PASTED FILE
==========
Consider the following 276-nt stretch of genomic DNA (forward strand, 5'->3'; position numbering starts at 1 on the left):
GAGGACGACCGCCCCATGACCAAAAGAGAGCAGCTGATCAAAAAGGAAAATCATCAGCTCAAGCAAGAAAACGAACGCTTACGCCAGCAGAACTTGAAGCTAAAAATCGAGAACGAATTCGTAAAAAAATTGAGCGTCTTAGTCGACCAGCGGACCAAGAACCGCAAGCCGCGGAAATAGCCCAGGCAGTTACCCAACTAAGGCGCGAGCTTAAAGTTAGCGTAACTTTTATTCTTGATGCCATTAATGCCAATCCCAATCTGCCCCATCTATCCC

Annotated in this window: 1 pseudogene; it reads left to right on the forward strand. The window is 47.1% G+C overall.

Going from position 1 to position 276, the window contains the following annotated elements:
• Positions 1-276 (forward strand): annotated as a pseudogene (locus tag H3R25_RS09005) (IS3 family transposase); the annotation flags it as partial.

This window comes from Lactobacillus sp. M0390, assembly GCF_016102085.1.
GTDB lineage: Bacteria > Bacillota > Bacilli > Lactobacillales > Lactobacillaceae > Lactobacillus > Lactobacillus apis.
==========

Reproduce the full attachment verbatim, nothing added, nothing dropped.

Consider the following 276-nt stretch of genomic DNA (forward strand, 5'->3'; position numbering starts at 1 on the left):
GAGGACGACCGCCCCATGACCAAAAGAGAGCAGCTGATCAAAAAGGAAAATCATCAGCTCAAGCAAGAAAACGAACGCTTACGCCAGCAGAACTTGAAGCTAAAAATCGAGAACGAATTCGTAAAAAAATTGAGCGTCTTAGTCGACCAGCGGACCAAGAACCGCAAGCCGCGGAAATAGCCCAGGCAGTTACCCAACTAAGGCGCGAGCTTAAAGTTAGCGTAACTTTTATTCTTGATGCCATTAATGCCAATCCCAATCTGCCCCATCTATCCC

Annotated in this window: 1 pseudogene; it reads left to right on the forward strand. The window is 47.1% G+C overall.

Going from position 1 to position 276, the window contains the following annotated elements:
• Positions 1-276 (forward strand): annotated as a pseudogene (locus tag H3R25_RS09005) (IS3 family transposase); the annotation flags it as partial.

This window comes from Lactobacillus sp. M0390, assembly GCF_016102085.1.
GTDB lineage: Bacteria > Bacillota > Bacilli > Lactobacillales > Lactobacillaceae > Lactobacillus > Lactobacillus apis.